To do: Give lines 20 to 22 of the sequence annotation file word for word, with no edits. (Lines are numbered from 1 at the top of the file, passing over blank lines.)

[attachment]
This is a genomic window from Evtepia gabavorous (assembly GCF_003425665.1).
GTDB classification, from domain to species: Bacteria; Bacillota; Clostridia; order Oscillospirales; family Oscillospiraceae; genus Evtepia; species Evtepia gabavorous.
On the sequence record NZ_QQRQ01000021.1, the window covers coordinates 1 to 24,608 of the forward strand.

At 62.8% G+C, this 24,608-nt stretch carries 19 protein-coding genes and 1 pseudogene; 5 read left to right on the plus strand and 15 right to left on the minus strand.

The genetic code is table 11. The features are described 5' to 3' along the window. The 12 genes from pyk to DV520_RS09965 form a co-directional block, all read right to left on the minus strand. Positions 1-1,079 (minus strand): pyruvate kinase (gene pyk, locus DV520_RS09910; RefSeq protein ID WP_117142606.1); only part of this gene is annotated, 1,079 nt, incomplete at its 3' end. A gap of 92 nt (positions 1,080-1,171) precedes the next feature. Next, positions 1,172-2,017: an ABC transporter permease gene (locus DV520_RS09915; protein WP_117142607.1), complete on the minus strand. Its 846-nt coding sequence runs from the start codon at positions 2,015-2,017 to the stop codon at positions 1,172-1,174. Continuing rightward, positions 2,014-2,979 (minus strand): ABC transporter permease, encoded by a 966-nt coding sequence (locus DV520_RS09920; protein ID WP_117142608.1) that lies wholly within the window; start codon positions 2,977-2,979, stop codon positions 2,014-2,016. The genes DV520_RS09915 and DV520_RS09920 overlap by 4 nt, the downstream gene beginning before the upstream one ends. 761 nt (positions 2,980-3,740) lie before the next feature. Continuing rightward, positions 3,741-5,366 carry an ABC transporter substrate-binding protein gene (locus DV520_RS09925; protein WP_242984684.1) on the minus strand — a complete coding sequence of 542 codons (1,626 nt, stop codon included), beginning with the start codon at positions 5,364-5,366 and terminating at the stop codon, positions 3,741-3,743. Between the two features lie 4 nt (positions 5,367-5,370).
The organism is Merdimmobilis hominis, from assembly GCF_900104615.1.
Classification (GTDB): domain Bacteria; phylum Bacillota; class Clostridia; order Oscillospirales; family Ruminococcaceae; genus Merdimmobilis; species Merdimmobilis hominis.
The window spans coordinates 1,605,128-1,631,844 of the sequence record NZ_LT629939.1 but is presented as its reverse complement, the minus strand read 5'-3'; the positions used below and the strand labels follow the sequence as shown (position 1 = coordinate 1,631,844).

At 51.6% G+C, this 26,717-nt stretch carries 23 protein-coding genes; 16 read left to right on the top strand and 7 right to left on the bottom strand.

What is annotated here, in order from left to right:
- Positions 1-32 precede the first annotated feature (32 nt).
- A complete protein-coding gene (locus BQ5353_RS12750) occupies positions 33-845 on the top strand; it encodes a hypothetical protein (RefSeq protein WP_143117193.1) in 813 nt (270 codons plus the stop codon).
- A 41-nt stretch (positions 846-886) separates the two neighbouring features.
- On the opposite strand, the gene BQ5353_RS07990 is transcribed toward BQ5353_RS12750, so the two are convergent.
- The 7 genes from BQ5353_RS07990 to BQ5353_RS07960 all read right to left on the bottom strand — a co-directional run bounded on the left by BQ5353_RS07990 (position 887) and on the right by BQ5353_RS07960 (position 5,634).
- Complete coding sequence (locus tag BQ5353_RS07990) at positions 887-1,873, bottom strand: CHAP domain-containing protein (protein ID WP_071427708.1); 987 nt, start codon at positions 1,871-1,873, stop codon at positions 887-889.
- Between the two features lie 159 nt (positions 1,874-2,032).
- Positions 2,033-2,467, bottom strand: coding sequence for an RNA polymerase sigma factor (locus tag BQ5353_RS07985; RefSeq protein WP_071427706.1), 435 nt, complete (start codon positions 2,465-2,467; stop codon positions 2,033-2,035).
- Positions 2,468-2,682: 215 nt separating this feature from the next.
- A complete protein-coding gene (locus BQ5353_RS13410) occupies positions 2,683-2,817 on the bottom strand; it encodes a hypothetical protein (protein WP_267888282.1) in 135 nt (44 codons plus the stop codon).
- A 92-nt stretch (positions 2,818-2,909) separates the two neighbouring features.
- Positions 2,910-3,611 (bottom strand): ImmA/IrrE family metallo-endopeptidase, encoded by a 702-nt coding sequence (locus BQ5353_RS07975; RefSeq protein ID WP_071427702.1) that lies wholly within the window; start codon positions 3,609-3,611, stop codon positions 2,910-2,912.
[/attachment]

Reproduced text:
- A complete protein-coding gene (locus BQ5353_RS13410) occupies positions 2,683-2,817 on the bottom strand; it encodes a hypothetical protein (protein WP_267888282.1) in 135 nt (44 codons plus the stop codon).
- A 92-nt stretch (positions 2,818-2,909) separates the two neighbouring features.
- Positions 2,910-3,611 (bottom strand): ImmA/IrrE family metallo-endopeptidase, encoded by a 702-nt coding sequence (locus BQ5353_RS07975; RefSeq protein ID WP_071427702.1) that lies wholly within the window; start codon positions 3,609-3,611, stop codon positions 2,910-2,912.